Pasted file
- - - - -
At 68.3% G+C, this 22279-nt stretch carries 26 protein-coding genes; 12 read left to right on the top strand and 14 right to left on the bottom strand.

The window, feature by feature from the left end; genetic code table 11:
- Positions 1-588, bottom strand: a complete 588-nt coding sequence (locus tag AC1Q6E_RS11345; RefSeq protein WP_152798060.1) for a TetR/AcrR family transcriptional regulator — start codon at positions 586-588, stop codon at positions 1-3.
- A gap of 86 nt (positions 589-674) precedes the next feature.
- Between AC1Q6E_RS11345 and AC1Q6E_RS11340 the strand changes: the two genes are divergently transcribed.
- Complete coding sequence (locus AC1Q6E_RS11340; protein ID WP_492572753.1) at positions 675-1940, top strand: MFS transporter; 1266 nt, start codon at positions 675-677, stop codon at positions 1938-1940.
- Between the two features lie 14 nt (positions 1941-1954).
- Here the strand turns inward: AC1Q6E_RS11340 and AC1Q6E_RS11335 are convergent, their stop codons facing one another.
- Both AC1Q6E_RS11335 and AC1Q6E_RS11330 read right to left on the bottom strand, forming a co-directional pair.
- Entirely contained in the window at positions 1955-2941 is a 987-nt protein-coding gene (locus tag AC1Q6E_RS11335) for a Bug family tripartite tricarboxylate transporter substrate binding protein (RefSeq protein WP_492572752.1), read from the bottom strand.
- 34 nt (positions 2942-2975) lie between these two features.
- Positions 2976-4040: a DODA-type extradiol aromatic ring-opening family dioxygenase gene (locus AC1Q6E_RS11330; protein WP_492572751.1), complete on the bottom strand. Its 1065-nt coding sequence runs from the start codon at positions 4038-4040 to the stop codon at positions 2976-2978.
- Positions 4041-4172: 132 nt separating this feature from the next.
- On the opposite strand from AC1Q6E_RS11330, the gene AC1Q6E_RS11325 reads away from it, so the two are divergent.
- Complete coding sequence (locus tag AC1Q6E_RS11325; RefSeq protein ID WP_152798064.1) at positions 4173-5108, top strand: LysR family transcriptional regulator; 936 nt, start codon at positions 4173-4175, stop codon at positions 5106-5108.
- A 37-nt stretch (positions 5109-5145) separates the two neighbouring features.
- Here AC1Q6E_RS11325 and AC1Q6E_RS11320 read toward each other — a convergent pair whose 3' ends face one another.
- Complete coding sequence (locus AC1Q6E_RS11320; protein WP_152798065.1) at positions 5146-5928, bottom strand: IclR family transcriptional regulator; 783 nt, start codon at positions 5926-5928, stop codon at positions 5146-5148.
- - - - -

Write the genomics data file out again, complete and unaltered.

At 68.3% G+C, this 22279-nt stretch carries 26 protein-coding genes; 12 read left to right on the top strand and 14 right to left on the bottom strand.

The window, feature by feature from the left end; genetic code table 11:
- Positions 1-588, bottom strand: a complete 588-nt coding sequence (locus tag AC1Q6E_RS11345; RefSeq protein WP_152798060.1) for a TetR/AcrR family transcriptional regulator — start codon at positions 586-588, stop codon at positions 1-3.
- A gap of 86 nt (positions 589-674) precedes the next feature.
- Between AC1Q6E_RS11345 and AC1Q6E_RS11340 the strand changes: the two genes are divergently transcribed.
- Complete coding sequence (locus AC1Q6E_RS11340; protein ID WP_492572753.1) at positions 675-1940, top strand: MFS transporter; 1266 nt, start codon at positions 675-677, stop codon at positions 1938-1940.
- Between the two features lie 14 nt (positions 1941-1954).
- Here the strand turns inward: AC1Q6E_RS11340 and AC1Q6E_RS11335 are convergent, their stop codons facing one another.
- Both AC1Q6E_RS11335 and AC1Q6E_RS11330 read right to left on the bottom strand, forming a co-directional pair.
- Entirely contained in the window at positions 1955-2941 is a 987-nt protein-coding gene (locus tag AC1Q6E_RS11335) for a Bug family tripartite tricarboxylate transporter substrate binding protein (RefSeq protein WP_492572752.1), read from the bottom strand.
- 34 nt (positions 2942-2975) lie between these two features.
- Positions 2976-4040: a DODA-type extradiol aromatic ring-opening family dioxygenase gene (locus AC1Q6E_RS11330; protein WP_492572751.1), complete on the bottom strand. Its 1065-nt coding sequence runs from the start codon at positions 4038-4040 to the stop codon at positions 2976-2978.
- Positions 4041-4172: 132 nt separating this feature from the next.
- On the opposite strand from AC1Q6E_RS11330, the gene AC1Q6E_RS11325 reads away from it, so the two are divergent.
- Complete coding sequence (locus tag AC1Q6E_RS11325; RefSeq protein ID WP_152798064.1) at positions 4173-5108, top strand: LysR family transcriptional regulator; 936 nt, start codon at positions 4173-4175, stop codon at positions 5106-5108.
- A 37-nt stretch (positions 5109-5145) separates the two neighbouring features.
- Here AC1Q6E_RS11325 and AC1Q6E_RS11320 read toward each other — a convergent pair whose 3' ends face one another.
- Complete coding sequence (locus AC1Q6E_RS11320; protein WP_152798065.1) at positions 5146-5928, bottom strand: IclR family transcriptional regulator; 783 nt, start codon at positions 5926-5928, stop codon at positions 5146-5148.